This is the tax that is paid on the ‘estate’. That is the property left by somebody upon their death.
HM Revenue and Customs (HMRC) state that you need to value the property (‘the estate’) of someone who has died before you can get the legal right to deal with the estate (known as ‘grant of representation’).
The valuation is used to calculate if Inheritance Tax (IHT) has to be paid on the estate. You need expert valuation advice to determine the ‘market value’ of the estate at the time of death (that is the realistic selling price of the property at that time).
HMRC recommend that you should use a professional valuer (Chartered Surveyor) for buildings worth more than £500. The surveyor’s valuation is the starting point of the calculation.
Under S160 of the Inheritance Tax Act 1984 (IHTA 1984), the value of property at any time is the price ‘the property might reasonably be expected to fetch if sold in the open market at that time’. As the charge of Inheritance Tax on death assumes the transfer of value occurred immediately before death, the property valuation submitted to HMRC must be the valuation of the property at that time.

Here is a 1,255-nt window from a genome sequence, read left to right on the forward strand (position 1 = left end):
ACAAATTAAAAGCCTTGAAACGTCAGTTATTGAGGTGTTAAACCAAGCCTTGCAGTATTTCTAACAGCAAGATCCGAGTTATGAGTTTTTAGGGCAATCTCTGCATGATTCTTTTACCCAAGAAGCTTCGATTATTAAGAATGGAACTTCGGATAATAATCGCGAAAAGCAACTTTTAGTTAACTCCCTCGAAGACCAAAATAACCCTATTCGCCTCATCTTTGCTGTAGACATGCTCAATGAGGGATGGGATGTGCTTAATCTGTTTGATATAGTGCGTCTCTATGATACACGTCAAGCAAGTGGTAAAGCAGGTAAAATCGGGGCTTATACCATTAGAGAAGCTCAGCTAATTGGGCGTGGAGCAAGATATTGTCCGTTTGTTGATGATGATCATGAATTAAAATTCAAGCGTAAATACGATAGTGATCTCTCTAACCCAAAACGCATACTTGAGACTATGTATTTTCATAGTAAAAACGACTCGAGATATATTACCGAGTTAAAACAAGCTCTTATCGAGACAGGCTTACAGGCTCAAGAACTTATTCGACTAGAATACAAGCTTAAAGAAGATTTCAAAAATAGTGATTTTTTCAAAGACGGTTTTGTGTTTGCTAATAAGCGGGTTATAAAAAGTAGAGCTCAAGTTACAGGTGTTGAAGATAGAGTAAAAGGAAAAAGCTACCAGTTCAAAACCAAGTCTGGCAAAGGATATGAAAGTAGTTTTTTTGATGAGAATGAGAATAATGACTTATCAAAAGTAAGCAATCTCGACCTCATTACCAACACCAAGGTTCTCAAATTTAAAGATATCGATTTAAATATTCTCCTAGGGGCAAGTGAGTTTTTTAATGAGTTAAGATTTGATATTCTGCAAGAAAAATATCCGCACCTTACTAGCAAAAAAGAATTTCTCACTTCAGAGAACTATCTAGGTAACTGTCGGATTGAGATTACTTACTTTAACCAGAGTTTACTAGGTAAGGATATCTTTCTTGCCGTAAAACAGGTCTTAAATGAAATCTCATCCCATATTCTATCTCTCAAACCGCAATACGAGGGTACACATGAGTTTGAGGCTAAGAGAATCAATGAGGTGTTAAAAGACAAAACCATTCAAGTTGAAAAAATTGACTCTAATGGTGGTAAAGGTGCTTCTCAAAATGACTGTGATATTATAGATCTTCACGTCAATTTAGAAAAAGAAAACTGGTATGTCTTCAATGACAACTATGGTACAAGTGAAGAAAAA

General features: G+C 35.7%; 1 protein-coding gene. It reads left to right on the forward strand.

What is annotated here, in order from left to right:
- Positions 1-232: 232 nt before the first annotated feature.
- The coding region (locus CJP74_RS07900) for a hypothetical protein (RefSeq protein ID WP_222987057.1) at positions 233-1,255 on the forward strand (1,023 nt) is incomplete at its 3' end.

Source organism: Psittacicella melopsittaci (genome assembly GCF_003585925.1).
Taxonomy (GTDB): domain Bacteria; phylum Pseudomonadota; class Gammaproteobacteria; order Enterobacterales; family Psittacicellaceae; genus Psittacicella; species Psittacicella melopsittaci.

There can be no assurance that a valuation from an estate agent will be sufficient. If there is an undervaluation, there is no guarantee that the Personal Representatives will not incur a penalty from HMRC for under representing the value of the estate.
Penalties will not normally be incurred if the method of valuation is reasonable and proportionate in the circumstances. It is for this reason that a formal professional valuation by a Chartered Surveyor and RICS Registered Valuer is favoured by HMRC.
Property is usually one the biggest element of a person’s estate and Inheritance Tax can amount to a substantial amount of money. We find many clients want the assistance of our specialist valuers to assist and guide them with this complex matter at such an unfortunate time.
For further information, please contact: Justin Bennett BSc (Hons) FRICS ACIArb